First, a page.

Science fiction is a genre that’s uniquely suited for making the internal into the external. Authors can take an intangible issue, whether it’s a relationship problem, a philosophical belief, or a scientific quandary, and make it material. John Kessel’s new novel The Moon and the Other does just that, playing out a complex, but relevant story about politics, gender identity, and social conflict through a series of characters living on Earth’s inhabited Moon. A wonderful, complicated, and beautiful novel, it asks what responsibilities people have to the societies they inhabit.
Set in 2149, The Moon and the Other takes a look at a lunar society full of social experiments. Some 3.2 million people inhabit a network of 27 distinct colonies, each with its own system of government and society. One such colony is The Society of Cousins, a matriarchal settlement in which men are encouraged to pursue a range of personal pursuits and sexual freedom, but are barred from voting or holding political office, unless they’re part of the work force.
The Society is a manifestation of political theory and philosophy. While its inhabitants enjoy a better standard of living than their lunar counterparts, resentment bubbles under the surface. Not everyone agrees with the aims of the Society, and agents, internal and external, are pushing for changes to how things run. The Organization of Lunar States sends out an investigative team to ostensibly examine human rights violations within the Society. But the team is actually a cover to see if the Society has developed weapons that specifically target men. While there, the investigators discover something much bigger: the IQSA, a device that can replicate any scanned object, even a person.
The story follows four characters caught in this complicated web of intrigue. There’s Erno, a former Society citizen — exiled after accidentally causing the death of his mother — who returns as a member of the investigative team; Amestris, an ambitious businesswoman and daughter of a wealthy industrialist from another colony called Persepolis, who marries Erno; Mira, a protest artist grappling with the death of her brother; and Casey, an athlete in the Society who is trying to gain parental rights for his son and push against the communities’ social norms.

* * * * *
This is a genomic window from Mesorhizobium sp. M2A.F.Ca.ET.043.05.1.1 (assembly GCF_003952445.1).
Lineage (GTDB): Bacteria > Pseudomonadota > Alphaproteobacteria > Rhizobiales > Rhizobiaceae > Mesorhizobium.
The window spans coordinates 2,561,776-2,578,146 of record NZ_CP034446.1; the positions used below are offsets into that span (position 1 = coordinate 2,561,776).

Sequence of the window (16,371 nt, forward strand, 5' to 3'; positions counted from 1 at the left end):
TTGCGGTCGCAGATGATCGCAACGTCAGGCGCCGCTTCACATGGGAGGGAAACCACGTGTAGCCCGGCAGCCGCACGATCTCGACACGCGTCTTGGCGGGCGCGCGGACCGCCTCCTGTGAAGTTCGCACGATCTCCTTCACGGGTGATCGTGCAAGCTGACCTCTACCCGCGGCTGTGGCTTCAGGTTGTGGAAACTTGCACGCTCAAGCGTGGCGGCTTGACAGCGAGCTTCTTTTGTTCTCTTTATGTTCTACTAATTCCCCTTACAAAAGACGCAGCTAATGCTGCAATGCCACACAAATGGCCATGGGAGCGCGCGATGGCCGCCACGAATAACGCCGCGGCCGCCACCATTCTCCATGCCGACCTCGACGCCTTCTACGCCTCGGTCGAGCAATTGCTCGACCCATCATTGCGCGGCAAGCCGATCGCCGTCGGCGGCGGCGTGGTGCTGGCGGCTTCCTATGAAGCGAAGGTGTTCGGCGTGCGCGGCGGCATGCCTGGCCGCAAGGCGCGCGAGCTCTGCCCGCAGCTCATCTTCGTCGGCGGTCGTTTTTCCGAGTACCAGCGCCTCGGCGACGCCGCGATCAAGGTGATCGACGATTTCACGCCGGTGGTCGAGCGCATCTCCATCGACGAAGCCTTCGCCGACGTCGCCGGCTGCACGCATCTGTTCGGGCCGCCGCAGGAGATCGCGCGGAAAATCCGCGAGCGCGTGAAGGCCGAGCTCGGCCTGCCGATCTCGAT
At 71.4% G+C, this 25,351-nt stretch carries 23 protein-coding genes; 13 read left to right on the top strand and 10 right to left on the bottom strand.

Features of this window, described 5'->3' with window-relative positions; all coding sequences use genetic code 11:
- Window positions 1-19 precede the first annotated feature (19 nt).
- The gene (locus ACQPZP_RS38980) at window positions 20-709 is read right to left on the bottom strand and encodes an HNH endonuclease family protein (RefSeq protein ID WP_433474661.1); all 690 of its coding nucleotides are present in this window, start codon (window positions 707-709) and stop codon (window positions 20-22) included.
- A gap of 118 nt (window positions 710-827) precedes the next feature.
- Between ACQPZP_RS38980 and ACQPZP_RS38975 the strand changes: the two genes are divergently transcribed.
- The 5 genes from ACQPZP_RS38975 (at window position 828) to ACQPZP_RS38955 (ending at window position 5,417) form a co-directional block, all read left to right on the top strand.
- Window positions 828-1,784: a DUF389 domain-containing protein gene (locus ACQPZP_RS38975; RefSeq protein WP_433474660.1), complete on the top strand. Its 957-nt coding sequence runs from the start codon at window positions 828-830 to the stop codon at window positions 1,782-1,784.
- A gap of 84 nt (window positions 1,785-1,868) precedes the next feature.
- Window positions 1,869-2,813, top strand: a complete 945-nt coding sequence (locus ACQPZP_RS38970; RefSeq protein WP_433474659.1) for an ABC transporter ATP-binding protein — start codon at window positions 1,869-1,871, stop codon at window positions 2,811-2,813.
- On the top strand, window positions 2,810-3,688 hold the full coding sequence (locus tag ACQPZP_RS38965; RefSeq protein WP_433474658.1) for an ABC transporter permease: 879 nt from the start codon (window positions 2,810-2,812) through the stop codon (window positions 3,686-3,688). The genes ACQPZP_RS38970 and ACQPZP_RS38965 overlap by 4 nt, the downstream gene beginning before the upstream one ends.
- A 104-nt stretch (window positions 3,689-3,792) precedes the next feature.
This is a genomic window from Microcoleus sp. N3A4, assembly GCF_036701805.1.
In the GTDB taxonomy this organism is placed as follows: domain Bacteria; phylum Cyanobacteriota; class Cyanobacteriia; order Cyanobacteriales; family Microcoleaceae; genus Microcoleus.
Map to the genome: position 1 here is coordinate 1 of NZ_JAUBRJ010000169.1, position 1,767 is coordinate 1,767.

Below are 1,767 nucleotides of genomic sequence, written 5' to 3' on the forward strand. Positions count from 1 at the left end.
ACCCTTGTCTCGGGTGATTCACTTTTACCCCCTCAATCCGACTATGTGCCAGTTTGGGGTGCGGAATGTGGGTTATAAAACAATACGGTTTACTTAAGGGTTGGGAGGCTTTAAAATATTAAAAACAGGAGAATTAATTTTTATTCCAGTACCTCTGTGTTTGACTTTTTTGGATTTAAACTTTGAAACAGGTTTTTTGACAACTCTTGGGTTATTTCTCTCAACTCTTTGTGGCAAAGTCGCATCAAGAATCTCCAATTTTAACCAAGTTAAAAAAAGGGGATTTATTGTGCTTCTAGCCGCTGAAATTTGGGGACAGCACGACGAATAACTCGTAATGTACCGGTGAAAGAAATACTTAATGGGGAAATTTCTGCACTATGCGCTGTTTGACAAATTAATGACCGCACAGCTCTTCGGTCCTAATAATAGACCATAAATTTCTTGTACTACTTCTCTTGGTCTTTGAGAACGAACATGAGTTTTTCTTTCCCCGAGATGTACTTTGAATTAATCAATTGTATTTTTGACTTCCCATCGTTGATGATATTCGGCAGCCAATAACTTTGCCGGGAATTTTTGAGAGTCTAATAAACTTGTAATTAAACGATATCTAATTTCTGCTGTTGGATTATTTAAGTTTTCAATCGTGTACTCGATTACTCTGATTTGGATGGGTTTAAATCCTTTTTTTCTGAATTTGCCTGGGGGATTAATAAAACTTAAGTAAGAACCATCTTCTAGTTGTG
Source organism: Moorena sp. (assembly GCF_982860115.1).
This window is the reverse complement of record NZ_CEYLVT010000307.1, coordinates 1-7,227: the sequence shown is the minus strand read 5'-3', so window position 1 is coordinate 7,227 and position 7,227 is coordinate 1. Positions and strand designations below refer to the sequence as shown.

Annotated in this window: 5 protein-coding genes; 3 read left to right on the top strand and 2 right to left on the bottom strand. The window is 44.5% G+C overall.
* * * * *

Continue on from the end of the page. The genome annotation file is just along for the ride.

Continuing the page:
Kessel weaves a believable world, blending hard science fiction and social commentary without losing the human element. The characters benefit from their added depth, giving weight to the questions they embody: what is the relationship between a person and the society that they’re a part of? And what obligation does an individual have to their political ideals?
But what has stuck with me is how the book turns philosophical ideas into livable space. The Moon and the Other uses the various colonies as manifestations of various political theories. The Society of Cousins is one such example, exploring how a matriarchal society would practically operate. Men in this colony are afforded the freedom to live out their desired occupations, but it’s women who are granted political authority and leadership roles. If men want to vote, they’re required to take on menial work. Persepolis is a polar opposite: everyone is completely equal in this libertarian-style society, but succeeding is difficult, with debtors frozen when they can’t get by. Kessel’s elegant writing and world building makes each of these colonies completely believable as worlds and societies — from the physical architecture of the settlements to the fine details of their systems of governance.
The novel suggest that the people who make up these systems undermine how effectively they’re realized. Throughout the novel, we see characters working to uphold or push their own agendas, only to have their own weaknesses undermine the entire system. Mira aspires to enact change as a Banksy-style protest artist, but she’s held back with guilt that her brother died on her watch. Carey’s mother invented the IQSA, but did so to resurrect her son when he died in an accident.
And so The Moon and the Other is a story about change — personal and societal — and the invisible forces that prevent and empower it. What’s special, though, is how it makes those forces feel so immediate — like you could reach out and grab them.
Photography by Andrew Liptak / The Verge